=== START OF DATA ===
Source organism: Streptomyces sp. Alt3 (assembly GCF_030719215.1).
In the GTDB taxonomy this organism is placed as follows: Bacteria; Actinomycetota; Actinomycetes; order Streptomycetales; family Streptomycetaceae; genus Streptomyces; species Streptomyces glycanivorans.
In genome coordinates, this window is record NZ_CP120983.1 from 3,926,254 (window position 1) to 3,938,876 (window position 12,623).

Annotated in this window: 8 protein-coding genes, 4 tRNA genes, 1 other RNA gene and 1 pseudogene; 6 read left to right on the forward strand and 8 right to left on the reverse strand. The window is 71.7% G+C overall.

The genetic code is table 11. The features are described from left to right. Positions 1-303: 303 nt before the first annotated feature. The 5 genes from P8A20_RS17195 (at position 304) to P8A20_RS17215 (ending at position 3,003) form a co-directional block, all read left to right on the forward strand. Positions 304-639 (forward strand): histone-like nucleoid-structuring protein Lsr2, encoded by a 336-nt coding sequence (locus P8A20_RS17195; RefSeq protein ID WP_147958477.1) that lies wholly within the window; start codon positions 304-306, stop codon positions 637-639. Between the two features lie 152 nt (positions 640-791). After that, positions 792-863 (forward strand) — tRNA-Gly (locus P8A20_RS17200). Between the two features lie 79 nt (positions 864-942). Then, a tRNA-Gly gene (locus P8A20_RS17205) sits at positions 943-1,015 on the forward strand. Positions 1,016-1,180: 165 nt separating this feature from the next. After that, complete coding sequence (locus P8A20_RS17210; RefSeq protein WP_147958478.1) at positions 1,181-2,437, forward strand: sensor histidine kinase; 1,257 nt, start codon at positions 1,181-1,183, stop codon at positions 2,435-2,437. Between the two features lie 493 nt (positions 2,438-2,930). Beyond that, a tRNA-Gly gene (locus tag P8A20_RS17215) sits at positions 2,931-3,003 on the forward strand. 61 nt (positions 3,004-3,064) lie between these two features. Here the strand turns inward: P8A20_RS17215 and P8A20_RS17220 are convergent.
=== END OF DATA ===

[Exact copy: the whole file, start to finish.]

Source organism: Streptomyces sp. Alt3 (assembly GCF_030719215.1).
In the GTDB taxonomy this organism is placed as follows: Bacteria; Actinomycetota; Actinomycetes; order Streptomycetales; family Streptomycetaceae; genus Streptomyces; species Streptomyces glycanivorans.
In genome coordinates, this window is record NZ_CP120983.1 from 3,926,254 (window position 1) to 3,938,876 (window position 12,623).

Annotated in this window: 8 protein-coding genes, 4 tRNA genes, 1 other RNA gene and 1 pseudogene; 6 read left to right on the forward strand and 8 right to left on the reverse strand. The window is 71.7% G+C overall.

The genetic code is table 11. The features are described from left to right. Positions 1-303: 303 nt before the first annotated feature. The 5 genes from P8A20_RS17195 (at position 304) to P8A20_RS17215 (ending at position 3,003) form a co-directional block, all read left to right on the forward strand. Positions 304-639 (forward strand): histone-like nucleoid-structuring protein Lsr2, encoded by a 336-nt coding sequence (locus P8A20_RS17195; RefSeq protein ID WP_147958477.1) that lies wholly within the window; start codon positions 304-306, stop codon positions 637-639. Between the two features lie 152 nt (positions 640-791). After that, positions 792-863 (forward strand) — tRNA-Gly (locus P8A20_RS17200). Between the two features lie 79 nt (positions 864-942). Then, a tRNA-Gly gene (locus P8A20_RS17205) sits at positions 943-1,015 on the forward strand. Positions 1,016-1,180: 165 nt separating this feature from the next. After that, complete coding sequence (locus P8A20_RS17210; RefSeq protein WP_147958478.1) at positions 1,181-2,437, forward strand: sensor histidine kinase; 1,257 nt, start codon at positions 1,181-1,183, stop codon at positions 2,435-2,437. Between the two features lie 493 nt (positions 2,438-2,930). Beyond that, a tRNA-Gly gene (locus tag P8A20_RS17215) sits at positions 2,931-3,003 on the forward strand. 61 nt (positions 3,004-3,064) lie between these two features. Here the strand turns inward: P8A20_RS17215 and P8A20_RS17220 are convergent.